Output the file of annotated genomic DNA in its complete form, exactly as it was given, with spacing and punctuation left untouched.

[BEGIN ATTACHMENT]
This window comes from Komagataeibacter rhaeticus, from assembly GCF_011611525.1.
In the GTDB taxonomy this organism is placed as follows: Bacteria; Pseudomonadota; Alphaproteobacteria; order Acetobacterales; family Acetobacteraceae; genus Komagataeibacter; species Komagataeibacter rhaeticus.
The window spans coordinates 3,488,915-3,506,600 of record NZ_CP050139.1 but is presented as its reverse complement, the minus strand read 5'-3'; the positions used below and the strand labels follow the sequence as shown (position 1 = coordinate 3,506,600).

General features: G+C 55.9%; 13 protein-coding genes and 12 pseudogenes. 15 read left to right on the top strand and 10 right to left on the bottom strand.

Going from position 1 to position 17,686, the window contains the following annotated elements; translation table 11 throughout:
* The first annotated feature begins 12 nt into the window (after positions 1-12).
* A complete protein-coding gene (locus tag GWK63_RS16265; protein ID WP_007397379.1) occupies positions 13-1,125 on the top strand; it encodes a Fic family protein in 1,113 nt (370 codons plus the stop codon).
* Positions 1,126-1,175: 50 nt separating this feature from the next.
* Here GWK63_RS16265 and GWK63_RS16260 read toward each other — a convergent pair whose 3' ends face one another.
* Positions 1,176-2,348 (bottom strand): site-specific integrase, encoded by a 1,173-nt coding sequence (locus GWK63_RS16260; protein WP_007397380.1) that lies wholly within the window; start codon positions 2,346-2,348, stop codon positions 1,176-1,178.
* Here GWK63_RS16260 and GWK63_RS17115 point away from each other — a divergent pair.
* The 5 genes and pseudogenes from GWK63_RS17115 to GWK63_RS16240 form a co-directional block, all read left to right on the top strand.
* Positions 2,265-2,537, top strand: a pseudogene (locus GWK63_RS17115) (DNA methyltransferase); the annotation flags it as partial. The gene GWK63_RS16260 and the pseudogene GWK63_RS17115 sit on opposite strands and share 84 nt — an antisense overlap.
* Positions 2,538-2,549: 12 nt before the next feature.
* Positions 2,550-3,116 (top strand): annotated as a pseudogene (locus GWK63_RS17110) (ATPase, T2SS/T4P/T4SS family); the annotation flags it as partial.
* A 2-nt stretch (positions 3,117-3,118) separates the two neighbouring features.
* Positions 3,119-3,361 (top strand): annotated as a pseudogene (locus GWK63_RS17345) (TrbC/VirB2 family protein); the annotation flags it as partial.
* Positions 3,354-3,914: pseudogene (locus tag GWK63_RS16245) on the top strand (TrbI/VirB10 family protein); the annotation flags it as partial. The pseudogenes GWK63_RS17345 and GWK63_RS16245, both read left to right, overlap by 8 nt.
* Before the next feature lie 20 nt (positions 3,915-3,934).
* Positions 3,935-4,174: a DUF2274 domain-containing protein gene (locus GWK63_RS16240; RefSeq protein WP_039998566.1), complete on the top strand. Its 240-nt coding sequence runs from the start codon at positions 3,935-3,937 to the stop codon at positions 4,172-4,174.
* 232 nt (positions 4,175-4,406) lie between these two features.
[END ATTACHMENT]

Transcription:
This window comes from Komagataeibacter rhaeticus, from assembly GCF_011611525.1.
In the GTDB taxonomy this organism is placed as follows: Bacteria; Pseudomonadota; Alphaproteobacteria; order Acetobacterales; family Acetobacteraceae; genus Komagataeibacter; species Komagataeibacter rhaeticus.
The window spans coordinates 3,488,915-3,506,600 of record NZ_CP050139.1 but is presented as its reverse complement, the minus strand read 5'-3'; the positions used below and the strand labels follow the sequence as shown (position 1 = coordinate 3,506,600).

General features: G+C 55.9%; 13 protein-coding genes and 12 pseudogenes. 15 read left to right on the top strand and 10 right to left on the bottom strand.

Going from position 1 to position 17,686, the window contains the following annotated elements; translation table 11 throughout:
* The first annotated feature begins 12 nt into the window (after positions 1-12).
* A complete protein-coding gene (locus tag GWK63_RS16265; protein ID WP_007397379.1) occupies positions 13-1,125 on the top strand; it encodes a Fic family protein in 1,113 nt (370 codons plus the stop codon).
* Positions 1,126-1,175: 50 nt separating this feature from the next.
* Here GWK63_RS16265 and GWK63_RS16260 read toward each other — a convergent pair whose 3' ends face one another.
* Positions 1,176-2,348 (bottom strand): site-specific integrase, encoded by a 1,173-nt coding sequence (locus GWK63_RS16260; protein WP_007397380.1) that lies wholly within the window; start codon positions 2,346-2,348, stop codon positions 1,176-1,178.
* Here GWK63_RS16260 and GWK63_RS17115 point away from each other — a divergent pair.
* The 5 genes and pseudogenes from GWK63_RS17115 to GWK63_RS16240 form a co-directional block, all read left to right on the top strand.
* Positions 2,265-2,537, top strand: a pseudogene (locus GWK63_RS17115) (DNA methyltransferase); the annotation flags it as partial. The gene GWK63_RS16260 and the pseudogene GWK63_RS17115 sit on opposite strands and share 84 nt — an antisense overlap.
* Positions 2,538-2,549: 12 nt before the next feature.
* Positions 2,550-3,116 (top strand): annotated as a pseudogene (locus GWK63_RS17110) (ATPase, T2SS/T4P/T4SS family); the annotation flags it as partial.
* A 2-nt stretch (positions 3,117-3,118) separates the two neighbouring features.
* Positions 3,119-3,361 (top strand): annotated as a pseudogene (locus GWK63_RS17345) (TrbC/VirB2 family protein); the annotation flags it as partial.
* Positions 3,354-3,914: pseudogene (locus tag GWK63_RS16245) on the top strand (TrbI/VirB10 family protein); the annotation flags it as partial. The pseudogenes GWK63_RS17345 and GWK63_RS16245, both read left to right, overlap by 8 nt.
* Before the next feature lie 20 nt (positions 3,915-3,934).
* Positions 3,935-4,174: a DUF2274 domain-containing protein gene (locus GWK63_RS16240; RefSeq protein WP_039998566.1), complete on the top strand. Its 240-nt coding sequence runs from the start codon at positions 3,935-3,937 to the stop codon at positions 4,172-4,174.
* 232 nt (positions 4,175-4,406) lie between these two features.